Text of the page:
Human trafficking continues to surge in Pakistan

Pakistan’s Federal Investigation Agency says Punjab and Sindh have the highest number of traffickers, ranging from 30 to 35.

Human trafficking is an issue in a lot of countries, involving millions of people, yet Pakistan remains one of only a handful of countries that is still struggling to prevent and punish traffickers. Every country in the world is affected by these crimes and not just the countries but its people as well.

According to a recently-published report by the Asian Human Rights Commission, Punjab is native to approximately 20,000 children who are suffering from microcephaly and being sent to servitude as forced beggars. The illicit trade of human trafficking in

Pakistan stands as a lucrative business with a yearly valuation of $30 billion. Domestic trafficking, especially of women and children, is also one of the biggest concerns in Pakistan. The task for all countries, rich and poor, is to identify and prosecute criminals who prey on desperate individuals, as well as to protect and support victims of human trafficking, many of whom face terrible suffering in their search for a better life.
As per research by the International Labour Organization (ILO) and the Walk Free Foundation, the number of victims of modern slavery today is approximated to be 40 million.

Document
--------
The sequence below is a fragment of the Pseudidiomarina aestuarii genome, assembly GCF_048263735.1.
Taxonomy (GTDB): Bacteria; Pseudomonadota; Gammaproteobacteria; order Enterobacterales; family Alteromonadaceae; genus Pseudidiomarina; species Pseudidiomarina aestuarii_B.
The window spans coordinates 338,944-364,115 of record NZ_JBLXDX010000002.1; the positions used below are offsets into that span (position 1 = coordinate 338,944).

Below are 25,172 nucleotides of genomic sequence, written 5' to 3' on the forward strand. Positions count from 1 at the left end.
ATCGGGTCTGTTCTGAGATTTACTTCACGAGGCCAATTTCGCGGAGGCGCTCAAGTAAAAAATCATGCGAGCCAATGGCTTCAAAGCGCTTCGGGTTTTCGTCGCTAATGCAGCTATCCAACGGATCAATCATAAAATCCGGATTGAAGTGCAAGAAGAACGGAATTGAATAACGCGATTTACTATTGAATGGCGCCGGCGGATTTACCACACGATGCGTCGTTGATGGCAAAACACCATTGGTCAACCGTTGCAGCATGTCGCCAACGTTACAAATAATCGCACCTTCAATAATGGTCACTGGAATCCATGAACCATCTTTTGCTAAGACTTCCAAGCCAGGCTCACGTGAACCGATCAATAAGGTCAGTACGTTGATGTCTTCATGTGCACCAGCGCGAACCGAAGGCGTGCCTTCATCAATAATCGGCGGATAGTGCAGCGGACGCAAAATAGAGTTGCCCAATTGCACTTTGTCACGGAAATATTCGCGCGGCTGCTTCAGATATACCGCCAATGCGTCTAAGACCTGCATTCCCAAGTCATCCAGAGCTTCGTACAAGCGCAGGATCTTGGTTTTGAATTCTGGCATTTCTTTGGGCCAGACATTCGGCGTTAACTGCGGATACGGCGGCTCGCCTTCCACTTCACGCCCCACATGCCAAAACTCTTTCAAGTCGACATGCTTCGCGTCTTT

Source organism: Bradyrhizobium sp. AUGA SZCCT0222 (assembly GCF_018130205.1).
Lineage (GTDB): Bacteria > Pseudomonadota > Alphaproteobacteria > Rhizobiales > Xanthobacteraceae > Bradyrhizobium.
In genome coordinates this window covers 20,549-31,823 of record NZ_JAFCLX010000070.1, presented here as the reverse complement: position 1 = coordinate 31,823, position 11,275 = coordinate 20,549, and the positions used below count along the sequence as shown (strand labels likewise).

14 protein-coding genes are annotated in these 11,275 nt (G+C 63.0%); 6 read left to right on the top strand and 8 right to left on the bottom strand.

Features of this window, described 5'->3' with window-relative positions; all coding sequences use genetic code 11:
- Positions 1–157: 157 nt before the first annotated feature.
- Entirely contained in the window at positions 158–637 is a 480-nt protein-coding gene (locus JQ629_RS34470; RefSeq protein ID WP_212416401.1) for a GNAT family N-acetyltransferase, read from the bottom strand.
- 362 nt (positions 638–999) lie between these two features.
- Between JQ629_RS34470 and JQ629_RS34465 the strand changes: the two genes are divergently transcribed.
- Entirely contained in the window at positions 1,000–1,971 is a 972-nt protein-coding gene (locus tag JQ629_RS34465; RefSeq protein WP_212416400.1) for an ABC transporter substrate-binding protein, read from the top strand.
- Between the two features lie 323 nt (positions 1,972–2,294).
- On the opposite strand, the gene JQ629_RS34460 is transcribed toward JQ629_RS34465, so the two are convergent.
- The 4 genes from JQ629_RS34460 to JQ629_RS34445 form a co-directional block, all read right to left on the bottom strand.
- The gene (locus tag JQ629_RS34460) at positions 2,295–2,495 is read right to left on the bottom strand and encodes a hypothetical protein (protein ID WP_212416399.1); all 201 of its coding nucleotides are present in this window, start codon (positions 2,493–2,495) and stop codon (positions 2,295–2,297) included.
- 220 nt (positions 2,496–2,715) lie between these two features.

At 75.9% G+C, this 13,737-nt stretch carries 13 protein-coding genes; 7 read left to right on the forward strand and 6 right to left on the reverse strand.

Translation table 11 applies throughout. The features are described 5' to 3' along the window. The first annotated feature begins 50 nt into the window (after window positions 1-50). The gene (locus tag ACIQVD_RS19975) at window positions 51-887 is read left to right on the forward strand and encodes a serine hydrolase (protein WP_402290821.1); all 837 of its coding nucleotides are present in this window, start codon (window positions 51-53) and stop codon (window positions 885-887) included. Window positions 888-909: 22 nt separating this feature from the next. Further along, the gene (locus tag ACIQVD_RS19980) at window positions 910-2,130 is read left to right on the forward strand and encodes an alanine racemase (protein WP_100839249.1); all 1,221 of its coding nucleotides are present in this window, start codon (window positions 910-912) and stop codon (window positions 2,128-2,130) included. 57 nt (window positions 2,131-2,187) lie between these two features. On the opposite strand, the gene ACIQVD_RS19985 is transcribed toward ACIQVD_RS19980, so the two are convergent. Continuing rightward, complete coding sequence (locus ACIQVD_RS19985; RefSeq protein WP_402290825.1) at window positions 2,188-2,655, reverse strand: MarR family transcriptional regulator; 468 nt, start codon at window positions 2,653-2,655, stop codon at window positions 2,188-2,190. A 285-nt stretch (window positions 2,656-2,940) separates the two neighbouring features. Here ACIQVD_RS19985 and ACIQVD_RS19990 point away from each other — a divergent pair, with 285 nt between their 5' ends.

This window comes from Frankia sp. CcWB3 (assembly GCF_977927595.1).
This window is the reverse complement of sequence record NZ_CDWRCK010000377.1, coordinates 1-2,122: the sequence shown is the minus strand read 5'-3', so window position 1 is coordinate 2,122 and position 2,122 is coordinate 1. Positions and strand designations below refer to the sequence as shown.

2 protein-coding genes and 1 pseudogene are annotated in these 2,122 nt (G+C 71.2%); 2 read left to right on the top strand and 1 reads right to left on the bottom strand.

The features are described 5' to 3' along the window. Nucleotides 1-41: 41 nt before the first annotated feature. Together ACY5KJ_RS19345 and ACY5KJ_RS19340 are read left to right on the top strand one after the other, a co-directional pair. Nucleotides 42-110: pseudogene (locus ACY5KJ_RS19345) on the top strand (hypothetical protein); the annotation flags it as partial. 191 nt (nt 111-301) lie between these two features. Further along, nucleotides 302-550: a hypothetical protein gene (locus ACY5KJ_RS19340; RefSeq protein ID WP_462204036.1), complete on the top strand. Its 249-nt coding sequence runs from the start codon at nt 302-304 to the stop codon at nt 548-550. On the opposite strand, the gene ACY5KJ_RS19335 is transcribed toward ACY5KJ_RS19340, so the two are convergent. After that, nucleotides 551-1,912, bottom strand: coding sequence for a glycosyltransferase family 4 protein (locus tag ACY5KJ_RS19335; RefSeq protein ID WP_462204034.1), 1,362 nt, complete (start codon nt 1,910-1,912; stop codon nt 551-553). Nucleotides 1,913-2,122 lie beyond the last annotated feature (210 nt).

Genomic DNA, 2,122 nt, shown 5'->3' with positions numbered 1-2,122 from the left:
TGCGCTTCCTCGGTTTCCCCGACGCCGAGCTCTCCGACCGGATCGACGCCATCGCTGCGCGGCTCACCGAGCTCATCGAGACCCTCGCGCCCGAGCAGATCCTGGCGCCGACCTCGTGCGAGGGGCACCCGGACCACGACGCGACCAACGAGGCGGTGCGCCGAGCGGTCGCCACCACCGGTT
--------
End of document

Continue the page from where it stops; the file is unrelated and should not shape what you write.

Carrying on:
Pakistan is a developing country that has been a prey to this trade. One of the reasons is the ongoing poverty, lack of resources for the public, lack of awareness, lack of education and failure of the government to take action against such inhumane practices. For several reasons, women and children are among the most vulnerable victims of human trafficking in Pakistan.

Pakistan have been the biggest target for these illegal gangs responsible for kidnapping children, raping and sexually assaulting women, selling women for prostitution as sex slaves among other heinous crimes. Slavery and trafficking of women have been widespread throughout history, with far-reaching consequences that have reached Pakistan.

Forced marriages, sexual assault, and physical violence are among ways in which women are exploited. Poverty has compelled a large number of women to marry for money without their consent in order to support their poor families, with some being sold as debt repayments in rural areas. Girls are sold by their parents into forced marriages, domestic service, and prostitution, while women are exchanged between tribal groups as a form of payment and to settle disputes.

According to Director FIA Islamabad Zone Waqar Ahmed Chauhan, “The agency would continue to act against human smugglers without any discrimination.”

Recently, a girl named Dua Zehra went missing outside of her house in Karachi on April 16. Dua’s parents filed a First Information Report (FIR) alleging that their daughter had been kidnapped when she left the house to dispose of some garbage. The act generated mass outrage, particularly on social media, forcing authorities to take note.

The news was all over the social media, celebrities and general public were highlighting the issue as everybody thought this is another case of human trafficking because according to a report more than 70 percent of bonded laborers in Pakistan are children and traffickers also target lower-caste Hindus, Christians, and other minors specifically for forced and bonded labor.